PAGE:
15 Things To Do In Japan During Cherry Blossom Season
My trip to Japan was curated to see both the old, traditional Japan as much as modern day Japan. We spent 9 days exploring both the busy city and the quiet countryside. We started out in Tokyo, made our way to Kyoto, Kanazawa, Shirakawa-go, Hakone, and back to Tokyo. We travelled by subway, express trains, bullet trains, cabs, and most of all, by foot. Here's my list of top 15 things I recommend doing during the most beautiful time of year in Japan, sakura season.
1. Tokyo, Meguro-ku Bridge
Sakura season (hanami) means the canals are lined with shops and stalls selling cherry blossom themed cocktails, champagne, and snacks to sweeten your viewing experience. We hardly saw any other tourists, just locals, so it made the experience even more authentic.
2. Rent a kimono in Kyoto and explore Gion
The best way to fully immerse yourself in Kyoto and the geisha district of Gion is playing dress up in a traditional kimono or yukata. There are many kimono shops around town where you can rent a kimono for the day ( around 7000 yen) and get your hair and makeup done. Many locals and tourists do this during sakura season to get the most amazing photos.
3. Stay at an onsen Ryokan in the countryside
Staying at an onsen ryokan in the countryside is the best way to experience traditional Japanese hospitality. We stayed at a quiet ryokan in Kanazawa with tatami floors, futon beds and kaiseki meals. Its important to learn onsen etiquette so you don't offend your hosts and other guests using the public onsens.
4. Order a kaiseiki breakfast or dinner
Many times you can opt in for a Kaiseiki breakfast or dinner when booking your hotel or ryokan stay. Kaiseiki is a traditional multi-course Japanese dinner (13-15 courses) of exquisitely prepared dishes. The Japanese consider it a culinary expression of art. Chances are you won't love everything that is served but its always worth a taste!
5. Visit the small, remote, mountain village of Shirakawa-go
Shirakawa-go is a UNESCO world heritage site and the most magical place in Japan you'll visit. We stayed in a traditional farmhouse and had home cooked country style meals with two other house guests. The village gets really quiet around 6pm when the tourists leave. It is a surreal and peaceful experience.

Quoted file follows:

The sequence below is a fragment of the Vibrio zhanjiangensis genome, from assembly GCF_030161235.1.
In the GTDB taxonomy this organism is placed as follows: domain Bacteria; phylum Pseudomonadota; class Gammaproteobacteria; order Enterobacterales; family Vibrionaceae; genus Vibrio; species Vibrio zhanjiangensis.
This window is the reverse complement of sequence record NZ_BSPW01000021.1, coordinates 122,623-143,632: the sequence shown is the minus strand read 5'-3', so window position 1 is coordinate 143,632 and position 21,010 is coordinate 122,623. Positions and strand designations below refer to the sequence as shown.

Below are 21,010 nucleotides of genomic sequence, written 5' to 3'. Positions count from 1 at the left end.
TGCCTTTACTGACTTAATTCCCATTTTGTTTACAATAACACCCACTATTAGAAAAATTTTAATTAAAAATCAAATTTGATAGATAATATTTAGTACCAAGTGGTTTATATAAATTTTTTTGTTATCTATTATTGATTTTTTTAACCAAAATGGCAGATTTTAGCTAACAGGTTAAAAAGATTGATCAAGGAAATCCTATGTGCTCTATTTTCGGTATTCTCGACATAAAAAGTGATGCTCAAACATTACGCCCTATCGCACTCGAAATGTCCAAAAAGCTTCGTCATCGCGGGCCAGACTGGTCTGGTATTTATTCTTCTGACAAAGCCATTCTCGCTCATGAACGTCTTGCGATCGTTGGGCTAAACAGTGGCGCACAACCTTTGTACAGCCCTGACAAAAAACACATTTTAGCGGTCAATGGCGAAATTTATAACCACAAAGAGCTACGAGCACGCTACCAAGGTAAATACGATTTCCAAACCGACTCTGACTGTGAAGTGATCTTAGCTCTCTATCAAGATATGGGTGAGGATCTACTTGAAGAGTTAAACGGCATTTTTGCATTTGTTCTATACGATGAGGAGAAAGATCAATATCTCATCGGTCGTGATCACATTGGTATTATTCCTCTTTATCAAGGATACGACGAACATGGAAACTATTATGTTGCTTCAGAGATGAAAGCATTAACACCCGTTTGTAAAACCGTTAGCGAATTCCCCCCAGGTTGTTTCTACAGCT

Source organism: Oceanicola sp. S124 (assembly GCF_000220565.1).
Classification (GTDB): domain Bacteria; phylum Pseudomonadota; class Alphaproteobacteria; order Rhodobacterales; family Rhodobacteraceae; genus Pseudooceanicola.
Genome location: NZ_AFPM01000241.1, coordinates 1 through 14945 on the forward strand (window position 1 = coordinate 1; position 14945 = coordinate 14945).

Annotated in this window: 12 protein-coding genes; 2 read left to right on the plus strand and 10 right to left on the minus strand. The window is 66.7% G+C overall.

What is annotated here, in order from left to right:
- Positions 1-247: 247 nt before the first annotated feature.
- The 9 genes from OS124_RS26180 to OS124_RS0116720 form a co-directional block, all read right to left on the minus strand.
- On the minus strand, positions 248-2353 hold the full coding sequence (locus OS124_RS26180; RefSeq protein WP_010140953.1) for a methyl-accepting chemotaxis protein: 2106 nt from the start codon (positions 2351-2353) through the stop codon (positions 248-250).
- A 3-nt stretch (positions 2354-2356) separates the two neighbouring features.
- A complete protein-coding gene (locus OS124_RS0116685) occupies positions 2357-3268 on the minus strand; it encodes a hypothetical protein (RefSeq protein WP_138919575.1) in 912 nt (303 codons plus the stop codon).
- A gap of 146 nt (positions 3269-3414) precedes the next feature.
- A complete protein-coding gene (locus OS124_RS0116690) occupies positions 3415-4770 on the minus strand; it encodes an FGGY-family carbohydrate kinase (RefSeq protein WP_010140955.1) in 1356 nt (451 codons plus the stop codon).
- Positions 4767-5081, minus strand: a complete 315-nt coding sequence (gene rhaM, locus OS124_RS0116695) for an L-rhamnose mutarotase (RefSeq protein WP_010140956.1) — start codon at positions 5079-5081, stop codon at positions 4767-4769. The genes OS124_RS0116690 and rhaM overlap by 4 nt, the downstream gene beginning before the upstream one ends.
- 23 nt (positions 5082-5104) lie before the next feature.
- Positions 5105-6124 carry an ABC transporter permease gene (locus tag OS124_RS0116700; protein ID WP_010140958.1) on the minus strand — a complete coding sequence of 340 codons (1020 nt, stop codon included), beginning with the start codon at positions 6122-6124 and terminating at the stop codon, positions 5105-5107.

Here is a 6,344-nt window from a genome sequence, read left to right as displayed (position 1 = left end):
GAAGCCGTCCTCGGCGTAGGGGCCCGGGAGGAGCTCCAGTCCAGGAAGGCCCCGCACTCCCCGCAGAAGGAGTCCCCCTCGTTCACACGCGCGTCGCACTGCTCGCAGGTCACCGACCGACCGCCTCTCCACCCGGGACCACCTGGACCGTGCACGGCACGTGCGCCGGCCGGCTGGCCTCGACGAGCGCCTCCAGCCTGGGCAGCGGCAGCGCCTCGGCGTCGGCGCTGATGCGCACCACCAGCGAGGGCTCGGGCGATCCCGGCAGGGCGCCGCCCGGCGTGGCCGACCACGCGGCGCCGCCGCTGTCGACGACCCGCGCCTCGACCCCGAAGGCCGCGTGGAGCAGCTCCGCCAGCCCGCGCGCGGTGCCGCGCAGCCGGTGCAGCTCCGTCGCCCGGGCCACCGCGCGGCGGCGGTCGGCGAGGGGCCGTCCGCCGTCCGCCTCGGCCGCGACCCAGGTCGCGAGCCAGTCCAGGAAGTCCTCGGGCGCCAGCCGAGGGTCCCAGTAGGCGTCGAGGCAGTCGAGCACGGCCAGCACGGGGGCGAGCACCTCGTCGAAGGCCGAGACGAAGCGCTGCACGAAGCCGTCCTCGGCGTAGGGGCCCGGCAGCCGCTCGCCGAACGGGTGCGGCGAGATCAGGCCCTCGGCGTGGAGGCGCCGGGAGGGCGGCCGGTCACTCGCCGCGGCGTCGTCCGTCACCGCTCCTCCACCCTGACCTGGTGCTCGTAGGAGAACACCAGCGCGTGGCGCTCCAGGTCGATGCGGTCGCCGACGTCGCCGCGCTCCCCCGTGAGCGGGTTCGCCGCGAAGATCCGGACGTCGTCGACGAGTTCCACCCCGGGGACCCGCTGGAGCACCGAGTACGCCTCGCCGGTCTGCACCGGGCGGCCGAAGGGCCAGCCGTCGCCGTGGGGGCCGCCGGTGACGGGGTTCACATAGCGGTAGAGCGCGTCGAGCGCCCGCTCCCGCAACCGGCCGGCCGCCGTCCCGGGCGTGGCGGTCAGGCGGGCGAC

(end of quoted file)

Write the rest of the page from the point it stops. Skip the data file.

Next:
6. Stay at an onsen hotel in Hakone
An onsen hotel is the best place to experience self care, the Japanese way. Choose a room with a private outdoor bath to get the full experience. We had access to the YakoSato, a public hot springs. Keep in mind that public onsens require you to be in the nude - no bathing suits allowed.
7. Explore Tokyo nightlife
There are so many things to do in Tokyo at night! Arcades, bars, shopping - there's something for everyone. I loved visiting Golden Gai - the land of bars that can only fit 4-5 people.
8. Visit a cat, owl, or hedgehog cafe in Tokyo
Rules at the cat cafe I visited included: slippers only and no chasing or holding the cats. There are lockers for your shoes and a fancy slipper machine that disposes a fresh pair of slippers for you to wear before entering the cafe. You'll be charged by 10 minute increments and must purchase the all you can drink tea + coffee.
9. Visit the Hakone shrine
Although many people get caught up in getting their picture taken and not what the shrine represents, I do recommend visiting the shrine simply to witness its beauty. Don't be fooled by the serenity of the picture, there was a line of people and a 20 minute wait to step into the shrine and have your picture taken. When its your turn, take a moment to forget about getting a good photo and look around and see where you are - its magnificent.
10. Walk through Yoyogi Park
11. Take a stroll down Philosopher's PATH in Kyoto
Before you make your way down Philosopher's Path to see all the sakura trees, grab some green tea treats at the stalls outside of Ginkaku-Ji temple. I ordered a green tea pudding and green tea ice cream. It was by far the best matcha desserts I had on my trip. This is also the best place to pick up some matcha gifts to bring back home.
12. Enjoy dinner with a view in Gion
The canals of Gion are lined with two-story restaurants that overlook the water and the sakura trees which are lit up at night. We decided to take a break from Japanese food this night and discovered an Italian spot, Scorpione on our walk to scout for restaurants. I ordered a french onion soup and the spaghetti bolognese and unexpectedly, it was the best Italian meal I've ever had - both in presentation and taste. I highly recommend it.
13. Have a picnic under a sakura tree AT HIRANO SHRINE, KYOTO
One of Kyoto's famous hanami spots, Hirano Shrine is known for the different types of cherry blossoms found on its grounds. There are yatai food stalls set up here selling street food and desserts for the cherry blossom festival. Make your way here after visiting the Golden Pavillion - its a short 15 minute walk.
14. Order a drink and listen to live music at the Park Hyatt
You'll remember the Park Hyatt from the movie Lost in Translation. At the top floor is the swanky hotel bar featured in the scene where Scarlett Johanssen orders a drink for Bill Murray. The bar gives you a stunning 360 view of the city (including Tokyo Tower) and has live music throughout the night. To sit at the bar, you'll have to pay a 'live music fee' and order drinks. So worth it!
15. Stock up on J-Beauty items
Visit Don Quijote, Lawson's, or even 7-Eleven to stock up on J-Beauty goodies by popular brands like DHC, Shisheido, and Senka. I bought several travel sized versions of the popular 'Perfect Whip' facewash by Senka and DHC lip balms to bring back home as gifts.
For more on my trip, visit my 'Japan' Instagram stories. I'd love to hear your comments and recommendations for Japan as well! Let me know if you have any questions about visiting Japan. I'll be happy to answer.